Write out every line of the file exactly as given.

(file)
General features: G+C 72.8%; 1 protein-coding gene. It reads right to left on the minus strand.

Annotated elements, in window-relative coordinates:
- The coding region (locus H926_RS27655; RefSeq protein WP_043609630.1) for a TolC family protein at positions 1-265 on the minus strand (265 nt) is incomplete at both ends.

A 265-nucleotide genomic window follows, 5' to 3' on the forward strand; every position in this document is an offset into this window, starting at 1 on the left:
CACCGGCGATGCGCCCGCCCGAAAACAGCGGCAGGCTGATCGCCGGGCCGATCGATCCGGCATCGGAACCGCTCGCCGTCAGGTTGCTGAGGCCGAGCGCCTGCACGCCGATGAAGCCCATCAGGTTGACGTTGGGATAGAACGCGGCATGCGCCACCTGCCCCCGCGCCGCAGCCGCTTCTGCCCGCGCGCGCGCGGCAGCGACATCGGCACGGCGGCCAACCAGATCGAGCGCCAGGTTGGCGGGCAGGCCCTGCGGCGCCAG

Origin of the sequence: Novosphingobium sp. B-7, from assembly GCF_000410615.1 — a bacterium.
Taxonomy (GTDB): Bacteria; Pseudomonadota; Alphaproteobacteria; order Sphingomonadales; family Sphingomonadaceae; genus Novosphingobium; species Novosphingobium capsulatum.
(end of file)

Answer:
General features: G+C 72.8%; 1 protein-coding gene. It reads right to left on the minus strand.

Annotated elements, in window-relative coordinates:
- The coding region (locus H926_RS27655; RefSeq protein WP_043609630.1) for a TolC family protein at positions 1-265 on the minus strand (265 nt) is incomplete at both ends.

A 265-nucleotide genomic window follows, 5' to 3' on the forward strand; every position in this document is an offset into this window, starting at 1 on the left:
CACCGGCGATGCGCCCGCCCGAAAACAGCGGCAGGCTGATCGCCGGGCCGATCGATCCGGCATCGGAACCGCTCGCCGTCAGGTTGCTGAGGCCGAGCGCCTGCACGCCGATGAAGCCCATCAGGTTGACGTTGGGATAGAACGCGGCATGCGCCACCTGCCCCCGCGCCGCAGCCGCTTCTGCCCGCGCGCGCGCGGCAGCGACATCGGCACGGCGGCCAACCAGATCGAGCGCCAGGTTGGCGGGCAGGCCCTGCGGCGCCAG

Origin of the sequence: Novosphingobium sp. B-7, from assembly GCF_000410615.1 — a bacterium.
Taxonomy (GTDB): Bacteria; Pseudomonadota; Alphaproteobacteria; order Sphingomonadales; family Sphingomonadaceae; genus Novosphingobium; species Novosphingobium capsulatum.